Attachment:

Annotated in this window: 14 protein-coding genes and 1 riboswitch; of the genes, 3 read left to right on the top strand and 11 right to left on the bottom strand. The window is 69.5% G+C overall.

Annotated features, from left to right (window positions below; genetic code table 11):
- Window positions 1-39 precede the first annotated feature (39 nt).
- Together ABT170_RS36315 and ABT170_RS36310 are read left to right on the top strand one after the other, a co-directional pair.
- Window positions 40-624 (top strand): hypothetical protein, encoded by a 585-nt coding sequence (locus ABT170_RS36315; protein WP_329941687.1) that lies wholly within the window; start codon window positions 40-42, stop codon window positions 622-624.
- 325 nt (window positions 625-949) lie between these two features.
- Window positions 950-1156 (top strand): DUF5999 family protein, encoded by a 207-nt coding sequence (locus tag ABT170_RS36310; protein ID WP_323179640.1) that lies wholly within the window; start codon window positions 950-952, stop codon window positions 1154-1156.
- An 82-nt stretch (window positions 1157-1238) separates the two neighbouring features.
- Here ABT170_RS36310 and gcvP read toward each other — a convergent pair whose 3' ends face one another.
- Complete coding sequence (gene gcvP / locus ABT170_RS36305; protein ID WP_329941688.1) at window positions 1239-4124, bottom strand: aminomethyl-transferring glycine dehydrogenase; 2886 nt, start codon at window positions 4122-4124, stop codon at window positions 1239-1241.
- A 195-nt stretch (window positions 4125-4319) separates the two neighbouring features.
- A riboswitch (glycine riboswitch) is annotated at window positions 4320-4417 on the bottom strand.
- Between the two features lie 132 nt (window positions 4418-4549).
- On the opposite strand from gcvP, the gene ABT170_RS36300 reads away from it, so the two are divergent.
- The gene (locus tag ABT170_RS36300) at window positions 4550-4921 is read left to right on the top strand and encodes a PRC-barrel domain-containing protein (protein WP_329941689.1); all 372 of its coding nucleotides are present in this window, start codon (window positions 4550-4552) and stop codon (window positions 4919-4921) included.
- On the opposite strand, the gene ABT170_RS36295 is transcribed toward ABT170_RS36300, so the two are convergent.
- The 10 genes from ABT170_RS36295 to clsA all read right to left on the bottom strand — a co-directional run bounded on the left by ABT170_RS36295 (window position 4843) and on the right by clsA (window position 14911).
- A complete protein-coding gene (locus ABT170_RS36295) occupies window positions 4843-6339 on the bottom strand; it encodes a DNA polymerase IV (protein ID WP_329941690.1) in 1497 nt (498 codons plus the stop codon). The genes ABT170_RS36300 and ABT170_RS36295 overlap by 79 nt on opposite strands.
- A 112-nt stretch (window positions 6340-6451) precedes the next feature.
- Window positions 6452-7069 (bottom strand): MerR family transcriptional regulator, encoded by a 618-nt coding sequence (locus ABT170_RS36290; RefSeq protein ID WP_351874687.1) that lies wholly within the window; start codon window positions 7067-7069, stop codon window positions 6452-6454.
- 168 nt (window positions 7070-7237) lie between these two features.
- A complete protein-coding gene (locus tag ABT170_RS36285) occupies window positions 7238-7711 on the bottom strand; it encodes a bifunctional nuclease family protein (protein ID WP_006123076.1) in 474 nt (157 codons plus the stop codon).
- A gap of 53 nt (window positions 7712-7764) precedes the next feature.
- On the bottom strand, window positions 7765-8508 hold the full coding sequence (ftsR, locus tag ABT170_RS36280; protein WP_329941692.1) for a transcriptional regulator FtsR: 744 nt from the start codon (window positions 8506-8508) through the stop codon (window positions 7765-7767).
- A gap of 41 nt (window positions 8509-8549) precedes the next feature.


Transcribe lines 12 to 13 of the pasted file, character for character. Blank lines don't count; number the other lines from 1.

- A riboswitch (glycine riboswitch) is annotated at window positions 4320-4417 on the bottom strand.
- Between the two features lie 132 nt (window positions 4418-4549).